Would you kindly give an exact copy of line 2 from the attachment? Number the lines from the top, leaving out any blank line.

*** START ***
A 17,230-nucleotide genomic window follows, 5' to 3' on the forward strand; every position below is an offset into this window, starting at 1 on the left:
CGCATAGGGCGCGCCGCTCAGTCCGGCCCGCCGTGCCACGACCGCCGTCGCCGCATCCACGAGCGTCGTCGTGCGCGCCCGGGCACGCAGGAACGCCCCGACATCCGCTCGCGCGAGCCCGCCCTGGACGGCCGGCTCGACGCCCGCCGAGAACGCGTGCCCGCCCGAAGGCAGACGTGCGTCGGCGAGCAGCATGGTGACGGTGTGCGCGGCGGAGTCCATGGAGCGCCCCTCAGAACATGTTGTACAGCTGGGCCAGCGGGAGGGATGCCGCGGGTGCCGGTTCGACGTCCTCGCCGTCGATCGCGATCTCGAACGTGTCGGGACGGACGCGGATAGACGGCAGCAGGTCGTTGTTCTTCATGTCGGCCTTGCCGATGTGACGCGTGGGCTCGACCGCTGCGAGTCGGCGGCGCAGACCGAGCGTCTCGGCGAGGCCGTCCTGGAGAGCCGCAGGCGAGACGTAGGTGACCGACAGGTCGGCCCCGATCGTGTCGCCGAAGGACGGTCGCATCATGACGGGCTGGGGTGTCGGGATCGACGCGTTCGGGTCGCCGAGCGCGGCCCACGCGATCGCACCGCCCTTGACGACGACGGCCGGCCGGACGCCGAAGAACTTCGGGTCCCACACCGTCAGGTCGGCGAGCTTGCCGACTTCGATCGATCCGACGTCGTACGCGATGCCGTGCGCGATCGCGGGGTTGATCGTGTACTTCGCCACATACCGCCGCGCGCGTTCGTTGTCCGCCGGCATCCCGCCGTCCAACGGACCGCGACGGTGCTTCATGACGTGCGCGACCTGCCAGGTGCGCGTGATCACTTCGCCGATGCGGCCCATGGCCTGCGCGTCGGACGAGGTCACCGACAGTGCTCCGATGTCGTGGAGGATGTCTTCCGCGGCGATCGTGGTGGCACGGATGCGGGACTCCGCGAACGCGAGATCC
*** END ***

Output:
CGCATAGGGCGCGCCGCTCAGTCCGGCCCGCCGTGCCACGACCGCCGTCGCCGCATCCACGAGCGTCGTCGTGCGCGCCCGGGCACGCAGGAACGCCCCGACATCCGCTCGCGCGAGCCCGCCCTGGACGGCCGGCTCGACGCCCGCCGAGAACGCGTGCCCGCCCGAAGGCAGACGTGCGTCGGCGAGCAGCATGGTGACGGTGTGCGCGGCGGAGTCCATGGAGCGCCCCTCAGAACATGTTGTACAGCTGGGCCAGCGGGAGGGATGCCGCGGGTGCCGGTTCGACGTCCTCGCCGTCGATCGCGATCTCGAACGTGTCGGGACGGACGCGGATAGACGGCAGCAGGTCGTTGTTCTTCATGTCGGCCTTGCCGATGTGACGCGTGGGCTCGACCGCTGCGAGTCGGCGGCGCAGACCGAGCGTCTCGGCGAGGCCGTCCTGGAGAGCCGCAGGCGAGACGTAGGTGACCGACAGGTCGGCCCCGATCGTGTCGCCGAAGGACGGTCGCATCATGACGGGCTGGGGTGTCGGGATCGACGCGTTCGGGTCGCCGAGCGCGGCCCACGCGATCGCACCGCCCTTGACGACGACGGCCGGCCGGACGCCGAAGAACTTCGGGTCCCACACCGTCAGGTCGGCGAGCTTGCCGACTTCGATCGATCCGACGTCGTACGCGATGCCGTGCGCGATCGCGGGGTTGATCGTGTACTTCGCCACATACCGCCGCGCGCGTTCGTTGTCCGCCGGCATCCCGCCGTCCAACGGACCGCGACGGTGCTTCATGACGTGCGCGACCTGCCAGGTGCGCGTGATCACTTCGCCGATGCGGCCCATGGCCTGCGCGTCGGACGAGGTCACCGACAGTGCTCCGATGTCGTGGAGGATGTCTTCCGCGGCGATCGTGGTGGCACGGATGCGGGACTCCGCGAACGCGAGATCC